In a 6-0 vote, Newport City Council directed the city solicitor to pursue litigation against Clarke School Partners, the developers of the Clarke School apartment complex. Councilor Justin McLaughlin made the motion to commence litigation against the entity.
Councilor Kathryn Leonard was absent.
Manager Jane Howington summarized a recommendation that she sent to members of council Friday afternoon.
"We have had several meetings and looked at a lot of options," said Howington. She said despite the negotiations, they "have not been able to reach any kind of agreement.
On Dec. 12, 1994, the city’s Community Development Block Grant Fund loaned the developers $1.35 million as a second mortgage to purchase and convert the Clarke School into a senior housing project. The loan was originally due on Dec. 12, 2012, but council approved a one-year extension last year. The extension ended Thursday.
City Solicitor Joseph Nicholson clarified that Clarke School apartment residents are not at risk to be evicted.
“These residents are protected in every way shape and form,” said Nicholson. “This is a business dispute.”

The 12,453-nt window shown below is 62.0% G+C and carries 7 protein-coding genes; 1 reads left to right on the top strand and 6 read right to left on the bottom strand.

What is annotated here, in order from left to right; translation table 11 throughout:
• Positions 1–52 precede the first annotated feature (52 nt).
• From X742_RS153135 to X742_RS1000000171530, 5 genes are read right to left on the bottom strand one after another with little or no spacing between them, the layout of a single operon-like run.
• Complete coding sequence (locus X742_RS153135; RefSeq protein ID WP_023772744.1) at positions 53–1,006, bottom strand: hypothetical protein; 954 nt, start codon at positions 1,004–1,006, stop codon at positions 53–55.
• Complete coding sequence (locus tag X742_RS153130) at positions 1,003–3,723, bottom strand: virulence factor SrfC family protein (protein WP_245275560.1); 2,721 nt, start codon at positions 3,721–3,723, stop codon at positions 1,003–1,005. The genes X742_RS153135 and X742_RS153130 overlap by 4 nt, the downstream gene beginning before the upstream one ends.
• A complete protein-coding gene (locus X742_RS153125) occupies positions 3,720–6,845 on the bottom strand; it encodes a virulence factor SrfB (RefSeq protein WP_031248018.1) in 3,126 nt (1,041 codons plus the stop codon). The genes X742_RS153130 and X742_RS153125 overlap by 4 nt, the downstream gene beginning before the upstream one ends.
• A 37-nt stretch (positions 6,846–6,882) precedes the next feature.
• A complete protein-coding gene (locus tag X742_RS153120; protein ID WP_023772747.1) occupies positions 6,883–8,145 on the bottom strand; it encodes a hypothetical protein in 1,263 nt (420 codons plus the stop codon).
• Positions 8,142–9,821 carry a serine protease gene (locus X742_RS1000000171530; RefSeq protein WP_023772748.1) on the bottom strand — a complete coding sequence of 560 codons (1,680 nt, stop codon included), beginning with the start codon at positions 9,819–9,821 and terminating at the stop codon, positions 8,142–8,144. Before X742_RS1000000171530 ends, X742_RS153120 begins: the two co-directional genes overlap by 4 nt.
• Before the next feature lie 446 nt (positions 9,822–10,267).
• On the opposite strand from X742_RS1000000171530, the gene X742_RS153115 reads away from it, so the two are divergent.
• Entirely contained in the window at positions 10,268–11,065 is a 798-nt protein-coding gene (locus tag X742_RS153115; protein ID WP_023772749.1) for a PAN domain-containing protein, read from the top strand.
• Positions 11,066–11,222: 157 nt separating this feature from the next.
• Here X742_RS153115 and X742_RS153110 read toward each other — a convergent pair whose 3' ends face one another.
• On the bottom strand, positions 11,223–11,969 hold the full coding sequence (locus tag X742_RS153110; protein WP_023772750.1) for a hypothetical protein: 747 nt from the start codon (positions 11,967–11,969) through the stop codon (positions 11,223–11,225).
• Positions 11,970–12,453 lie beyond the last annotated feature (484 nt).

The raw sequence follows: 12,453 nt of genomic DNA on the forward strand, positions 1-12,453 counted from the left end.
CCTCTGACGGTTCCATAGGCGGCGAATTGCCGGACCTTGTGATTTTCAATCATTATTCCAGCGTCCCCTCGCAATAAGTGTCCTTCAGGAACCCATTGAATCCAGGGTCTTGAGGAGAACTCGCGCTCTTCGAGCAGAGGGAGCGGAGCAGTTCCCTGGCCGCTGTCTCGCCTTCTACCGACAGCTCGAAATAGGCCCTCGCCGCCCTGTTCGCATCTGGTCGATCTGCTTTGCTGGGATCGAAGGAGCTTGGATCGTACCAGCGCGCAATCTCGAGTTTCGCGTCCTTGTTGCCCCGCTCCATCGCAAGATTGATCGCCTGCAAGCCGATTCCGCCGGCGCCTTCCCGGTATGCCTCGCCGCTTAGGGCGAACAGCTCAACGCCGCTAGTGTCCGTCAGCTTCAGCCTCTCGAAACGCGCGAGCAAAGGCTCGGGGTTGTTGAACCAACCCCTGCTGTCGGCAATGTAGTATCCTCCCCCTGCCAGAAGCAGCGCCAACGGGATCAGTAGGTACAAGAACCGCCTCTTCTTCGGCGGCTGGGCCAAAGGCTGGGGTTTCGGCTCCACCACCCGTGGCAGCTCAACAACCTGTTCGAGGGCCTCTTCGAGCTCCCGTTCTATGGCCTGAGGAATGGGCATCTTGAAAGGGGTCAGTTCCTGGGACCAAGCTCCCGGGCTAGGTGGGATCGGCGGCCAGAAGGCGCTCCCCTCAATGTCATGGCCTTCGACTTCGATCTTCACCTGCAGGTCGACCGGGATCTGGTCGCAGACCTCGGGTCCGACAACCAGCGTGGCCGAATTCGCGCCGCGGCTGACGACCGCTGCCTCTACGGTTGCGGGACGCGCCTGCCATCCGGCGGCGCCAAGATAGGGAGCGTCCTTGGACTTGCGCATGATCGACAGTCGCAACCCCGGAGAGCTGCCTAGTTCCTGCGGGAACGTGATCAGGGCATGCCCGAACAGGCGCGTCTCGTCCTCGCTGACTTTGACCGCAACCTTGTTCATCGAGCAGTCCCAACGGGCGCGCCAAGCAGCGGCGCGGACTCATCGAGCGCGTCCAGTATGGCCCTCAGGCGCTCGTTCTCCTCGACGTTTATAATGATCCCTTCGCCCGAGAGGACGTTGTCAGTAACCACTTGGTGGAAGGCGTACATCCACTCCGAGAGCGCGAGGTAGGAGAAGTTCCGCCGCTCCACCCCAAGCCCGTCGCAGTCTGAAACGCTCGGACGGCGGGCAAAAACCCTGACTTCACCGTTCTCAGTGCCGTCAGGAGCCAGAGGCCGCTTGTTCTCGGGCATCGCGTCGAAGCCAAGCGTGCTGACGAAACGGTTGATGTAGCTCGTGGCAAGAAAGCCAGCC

Despite the unanimous agreement to litigate, tensions rose when councilor Michael Farley asked Howington how much the developers owed the city. She responded that she did not have the number in front of her.
“Would you go into your office and get it?” asked Farley sharply.
When Mayor Harry Winthrop asked the city manager if she could provide an estimate, she responded the partnership owes the city $1.823 million.
Farley said he was questioning the city manager because she previously told the council they owed $1.803, but the number was adjusted after Farley pointed out an accounting error.
“I don’t trust your judgment on this issue at this point,” said Farley to Howington. He asked that the city solicitor handle the issue going forward.
Although Jeanne-Marie Napolitano said she agreed with Farley on the issue, she said his approach was inappropriate.
“This is all insulting, not just to the city manager, but also to the city council and the public,” she said. “Haranguing people and insulting people in the public is not the way to do business. Not my way of doing business,” she added.
This is not the first time Farley has been faulted on his approach. He was strongly criticized by individual council members at the Oct. 23 council meeting.
Since that October meeting, there have been additional uniformed officers present at city meetings. Howington told Patch police presence is a "discretionary decision" made between the police chief and the city manager.
She added officers that attended the Dec. 11 meeting were "designated details," and not taken off the street. The reasons behind the decision are unknown.